Why a prominent esports organization is starting its own record label
On Nov. 9, the esports organization Fnatic announced the formation of its own record label, the aptly named Fnatic Music. The move reflects a growing convergence between the music and gaming industries — and shows why esports businesses are increasingly pursuing revenue streams that are lean and relatively low to the ground.
The label’s first release is “Fnatic Island Vol. 1,” a 31-track album of instrumental lo-fi hip-hop music available since last week on platforms such as YouTube and Spotify. Fnatic recruited 31 leading online lo-fi artists to contribute songs to the album; many of the featured musicians were already esports fans. (Fnatic’s artist-favored 60-40 revenue share didn’t hurt, either.)
“Pretty much all of my friends in this community, I would classify as gamers,” said Brandon “Enluv” Hartt, one of the musicians who contributed to the album, who declined to say how much revenue he has gained from the partnership thus far. “Lots of labels in the lo-fi sphere have a Discord community around them, and people will often get in chat rooms to play a game.”
Fnatic hopes its record label will act as both a funnel to attract new Fnatic fans and a revenue stream with relatively low overhead costs. The total budget required for Fnatic to put together its first album was less than $2,000, according to Joshua Brill, Fnatic’s head of marketing, who masterminded the music release. Most of that money went into audio mastering and fees to produce an animated music video for the album.
The potential streaming revenues for such lo-fi music, which is often played on repeat in shops and public areas, lies in the tens of thousands of dollars, according to Brill. In an esports landscape in which most organizations still heavily rely on brand partnerships to keep revenues flowing, a lo-fi music label represents an excitingly high-margin opportunity.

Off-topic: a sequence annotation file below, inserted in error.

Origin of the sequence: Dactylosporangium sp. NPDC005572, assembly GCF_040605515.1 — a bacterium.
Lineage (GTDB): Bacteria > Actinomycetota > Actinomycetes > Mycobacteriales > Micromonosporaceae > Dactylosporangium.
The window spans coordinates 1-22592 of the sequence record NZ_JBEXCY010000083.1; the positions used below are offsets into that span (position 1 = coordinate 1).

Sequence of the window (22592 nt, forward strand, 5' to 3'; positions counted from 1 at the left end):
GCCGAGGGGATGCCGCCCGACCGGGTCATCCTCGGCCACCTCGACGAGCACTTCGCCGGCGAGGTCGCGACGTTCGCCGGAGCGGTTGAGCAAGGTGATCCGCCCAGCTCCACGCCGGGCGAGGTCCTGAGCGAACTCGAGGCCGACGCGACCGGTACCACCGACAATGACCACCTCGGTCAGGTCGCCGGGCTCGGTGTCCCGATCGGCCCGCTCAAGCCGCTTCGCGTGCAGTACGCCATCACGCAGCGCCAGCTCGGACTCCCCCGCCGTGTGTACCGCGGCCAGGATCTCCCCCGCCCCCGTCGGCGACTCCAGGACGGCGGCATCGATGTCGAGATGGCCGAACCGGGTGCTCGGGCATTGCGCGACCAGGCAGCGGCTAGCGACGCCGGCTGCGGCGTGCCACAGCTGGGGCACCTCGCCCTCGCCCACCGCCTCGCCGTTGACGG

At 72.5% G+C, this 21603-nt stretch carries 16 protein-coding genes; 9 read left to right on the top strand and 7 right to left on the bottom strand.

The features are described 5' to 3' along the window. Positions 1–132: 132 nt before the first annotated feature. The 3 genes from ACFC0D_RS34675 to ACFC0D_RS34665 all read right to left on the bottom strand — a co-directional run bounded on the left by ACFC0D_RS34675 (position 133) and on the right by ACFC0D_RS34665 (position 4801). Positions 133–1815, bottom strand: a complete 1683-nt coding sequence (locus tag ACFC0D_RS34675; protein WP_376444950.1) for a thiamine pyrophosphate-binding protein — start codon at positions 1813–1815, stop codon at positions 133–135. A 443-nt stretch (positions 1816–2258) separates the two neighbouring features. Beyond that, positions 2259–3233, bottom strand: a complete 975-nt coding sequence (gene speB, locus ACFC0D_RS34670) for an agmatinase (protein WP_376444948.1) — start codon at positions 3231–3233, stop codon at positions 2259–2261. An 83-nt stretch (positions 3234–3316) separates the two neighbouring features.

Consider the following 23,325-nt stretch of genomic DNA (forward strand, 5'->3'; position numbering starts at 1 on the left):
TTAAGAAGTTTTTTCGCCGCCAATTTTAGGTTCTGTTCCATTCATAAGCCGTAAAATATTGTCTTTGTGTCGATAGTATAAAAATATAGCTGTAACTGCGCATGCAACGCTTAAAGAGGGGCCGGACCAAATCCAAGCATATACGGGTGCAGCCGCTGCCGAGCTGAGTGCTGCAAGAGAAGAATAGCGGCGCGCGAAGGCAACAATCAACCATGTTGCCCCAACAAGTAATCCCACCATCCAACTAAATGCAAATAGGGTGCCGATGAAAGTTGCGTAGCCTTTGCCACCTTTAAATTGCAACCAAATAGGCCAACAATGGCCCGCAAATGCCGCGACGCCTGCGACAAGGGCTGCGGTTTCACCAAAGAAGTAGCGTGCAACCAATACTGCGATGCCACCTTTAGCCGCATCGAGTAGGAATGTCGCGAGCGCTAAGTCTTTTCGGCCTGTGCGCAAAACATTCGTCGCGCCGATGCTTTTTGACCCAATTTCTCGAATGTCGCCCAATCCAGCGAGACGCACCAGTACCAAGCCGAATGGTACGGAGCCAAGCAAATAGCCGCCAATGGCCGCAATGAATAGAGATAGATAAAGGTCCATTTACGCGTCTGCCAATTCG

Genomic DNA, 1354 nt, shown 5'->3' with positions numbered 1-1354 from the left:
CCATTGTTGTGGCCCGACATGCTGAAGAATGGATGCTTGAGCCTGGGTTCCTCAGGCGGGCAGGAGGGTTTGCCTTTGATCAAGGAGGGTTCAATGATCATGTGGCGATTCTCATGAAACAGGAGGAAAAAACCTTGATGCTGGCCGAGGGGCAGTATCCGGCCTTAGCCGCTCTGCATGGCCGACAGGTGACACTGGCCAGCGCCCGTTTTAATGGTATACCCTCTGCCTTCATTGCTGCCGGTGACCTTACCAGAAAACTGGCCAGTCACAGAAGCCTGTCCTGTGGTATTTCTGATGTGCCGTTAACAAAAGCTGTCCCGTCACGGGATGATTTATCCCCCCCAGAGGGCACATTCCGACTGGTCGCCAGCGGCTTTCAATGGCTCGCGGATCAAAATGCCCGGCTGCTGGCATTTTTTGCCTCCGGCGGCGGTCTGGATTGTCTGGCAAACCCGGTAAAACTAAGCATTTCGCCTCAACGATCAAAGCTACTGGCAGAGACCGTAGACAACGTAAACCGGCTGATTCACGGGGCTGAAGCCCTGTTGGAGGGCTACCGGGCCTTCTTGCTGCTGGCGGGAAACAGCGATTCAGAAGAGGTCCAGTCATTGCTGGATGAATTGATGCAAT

“There’s so many coffee shop playlists on Spotify, café playlists,” he said. “The actual genre itself allows 17-year-old producers to make $50,000 a month from one track.”
The introduction of a music wing to Fnatic’s business also gives the company valuable new potential inventory for brand partnerships, although Brill said Fnatic intentionally avoided using its first album for this purpose. “We could have launched this as, like, a BMW Fnatic album if we wanted to,” he said.
Fnatic is not the first esports organization to get into the music industry this year; G2 Esports, for example, released a metal song under its own label in January. But Fnatic’s label is a more fully realized wing of the business than G2’s music play, which was essentially a brand activation designed to promote the team’s new jersey design. The effort is headed up by Brill, a former music industry executive, and Fnatic has partnered with the music platform DashGo to serve as its distribution arm.
As companies across the esports industry tighten their belts to prepare for the coming recession, low-cost revenue opportunities like Fnatic Music could be an attractive alternative method for esports organizations to grow their audiences without having to go too deep into the red. For this venture to succeed, it is key that the actual product — the music itself — remains genuinely compelling for both current and future Fnatic fans.
“You have so many brands diving into it, and a lot of it is looking like a cash grab,” said Marvin Resende, a gaming and music partnerships expert and cultural brand partnerships lead at The Defiant Collective. “In my opinion, when it’s a cash grab, it doesn’t work — and there’s no real way to fabricate music that connects with people.”
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